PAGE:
I started teaching my second online class at the University of Regina.(in large part due to the recommendation from Alec Couros) Last summer I taught my first, totally online save for an optional face to face meeting. This class was scheduled to be a face to face class, students thought it was going to be face to face and found out tonight, that was changed. (a strike late last year of administrative workers and others likely meant course offerings were not updated and thus the confusion). I didn’t know, they didn’t know but think I managed to convince them it would be a good thing and after some dry runs of the technology, establishment of their shiny new blogs, we’re ready to take off and learn.
I’m so looking forward to this. I love this stuff, I’m passionate about it and I live it everyday. I’m excited to be able to watch and learn, share and teach with largely a group of first year pre-service education students. Here’s are the main themes of this course:
- Learning is social and connected
- Learning is personal and self-directed
- Learning is shared and transparent
- Learning is rich in content and diversity
So much of the work I do in my day job is similar in all but one key way…TIME. Even the best case scenarios allow teachers 4 or 5 days a year for professional learning of this nature. How can they possibly begin to do the kind of learning and thinking that my students will do? We will meet every week for a few hours, they will spend hours on their own and with each other learning. We will be in constant communication. The teachers that I work with must try and carve out time after work to begin to reflect and embrace the idea of a changing classroom. Ever see the video of building a plane while it’s flying? Perfect analogy for today’s teachers. My students get to build it on the ground where it’s supposed to be.
This is not so much me reflecting on how hard it is for teachers to have the opportunity to learn but more on how excited I am to be able to spend some quality time helping these young people consider how they’ll be able to create spaces that are fun, engaging, personal, relevant and authentic. Those aren’t buzz words for me either, I really try to foster that in all the work I do. It’s not easy all the time but it’s what I believe is important. What makes it hardest is not being able to spend the time to really get it. That’s what it’s like for most teachers and I have to find ways to live with that. I can’t expect big things from a teacher who is already maxed out from a day filled with all kinds of distractions, duties and stresses that at times deplete their energy down to almost nothing. So I make adjustments, try to support them in small ways, give them bite sized chunks of ideas and because most are smart and want to be better, they do pretty well. But most will say to me over and over, “I just wish I had more time”. This phrase is echoed throughout the walls of most schools on the planet.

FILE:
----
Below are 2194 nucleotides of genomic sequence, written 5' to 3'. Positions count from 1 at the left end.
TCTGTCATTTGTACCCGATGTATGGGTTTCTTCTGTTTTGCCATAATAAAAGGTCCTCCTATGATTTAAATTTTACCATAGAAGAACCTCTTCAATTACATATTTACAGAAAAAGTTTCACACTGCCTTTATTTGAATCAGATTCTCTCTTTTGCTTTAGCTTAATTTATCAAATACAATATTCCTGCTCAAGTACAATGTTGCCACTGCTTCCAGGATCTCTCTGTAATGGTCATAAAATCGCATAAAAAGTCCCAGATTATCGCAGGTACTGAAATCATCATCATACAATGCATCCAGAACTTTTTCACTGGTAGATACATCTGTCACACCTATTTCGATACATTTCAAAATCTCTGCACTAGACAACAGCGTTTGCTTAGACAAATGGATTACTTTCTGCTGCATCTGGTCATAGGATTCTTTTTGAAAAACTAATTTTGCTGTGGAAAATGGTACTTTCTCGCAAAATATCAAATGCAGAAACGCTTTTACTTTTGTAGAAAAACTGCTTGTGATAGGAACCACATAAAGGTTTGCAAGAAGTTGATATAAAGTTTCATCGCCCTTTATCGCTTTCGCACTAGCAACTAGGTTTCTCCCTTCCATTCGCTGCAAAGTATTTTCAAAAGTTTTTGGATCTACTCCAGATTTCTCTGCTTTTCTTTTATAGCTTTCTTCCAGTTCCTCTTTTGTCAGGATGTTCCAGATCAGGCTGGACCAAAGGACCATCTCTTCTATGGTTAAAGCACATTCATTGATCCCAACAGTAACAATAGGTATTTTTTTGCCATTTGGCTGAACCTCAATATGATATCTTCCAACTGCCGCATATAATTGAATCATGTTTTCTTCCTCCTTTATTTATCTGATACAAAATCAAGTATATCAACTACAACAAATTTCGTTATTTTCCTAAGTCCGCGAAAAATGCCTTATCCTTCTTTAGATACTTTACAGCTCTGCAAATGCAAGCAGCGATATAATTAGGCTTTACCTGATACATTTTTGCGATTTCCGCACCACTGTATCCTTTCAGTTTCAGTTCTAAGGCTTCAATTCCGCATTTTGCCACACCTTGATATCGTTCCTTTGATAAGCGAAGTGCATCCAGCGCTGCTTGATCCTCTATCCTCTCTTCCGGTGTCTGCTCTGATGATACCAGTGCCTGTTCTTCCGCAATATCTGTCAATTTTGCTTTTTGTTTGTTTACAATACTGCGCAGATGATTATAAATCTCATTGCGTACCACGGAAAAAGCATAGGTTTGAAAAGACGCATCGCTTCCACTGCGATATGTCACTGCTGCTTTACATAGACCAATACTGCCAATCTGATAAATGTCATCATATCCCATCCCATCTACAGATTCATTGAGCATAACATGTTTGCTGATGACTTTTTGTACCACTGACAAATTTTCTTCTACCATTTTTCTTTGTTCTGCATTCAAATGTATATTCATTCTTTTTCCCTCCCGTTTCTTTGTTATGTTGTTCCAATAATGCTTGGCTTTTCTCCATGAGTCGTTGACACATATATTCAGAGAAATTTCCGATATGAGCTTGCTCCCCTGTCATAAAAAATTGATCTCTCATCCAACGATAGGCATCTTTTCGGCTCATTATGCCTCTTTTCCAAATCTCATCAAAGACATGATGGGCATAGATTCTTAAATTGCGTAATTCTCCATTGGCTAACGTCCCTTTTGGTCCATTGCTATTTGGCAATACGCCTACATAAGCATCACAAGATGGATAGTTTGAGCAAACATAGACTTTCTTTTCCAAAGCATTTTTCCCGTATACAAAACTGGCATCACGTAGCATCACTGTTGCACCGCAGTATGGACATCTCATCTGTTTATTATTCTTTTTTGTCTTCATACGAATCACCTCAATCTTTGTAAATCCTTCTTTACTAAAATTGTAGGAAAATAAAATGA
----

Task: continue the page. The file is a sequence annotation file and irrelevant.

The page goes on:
But for the next four months, I get to work with people who have the time; not the expertise, not the experience but the time. It’s gonna be good.
Update: Another surprise to me was that many of my students are Arts Education students so if you know of some great teachers of arts education (music,dance,drama and visual art) showcasing their work via blogs, wikis, podcasts, whatever, leave the link here….it would be greatly appreciated.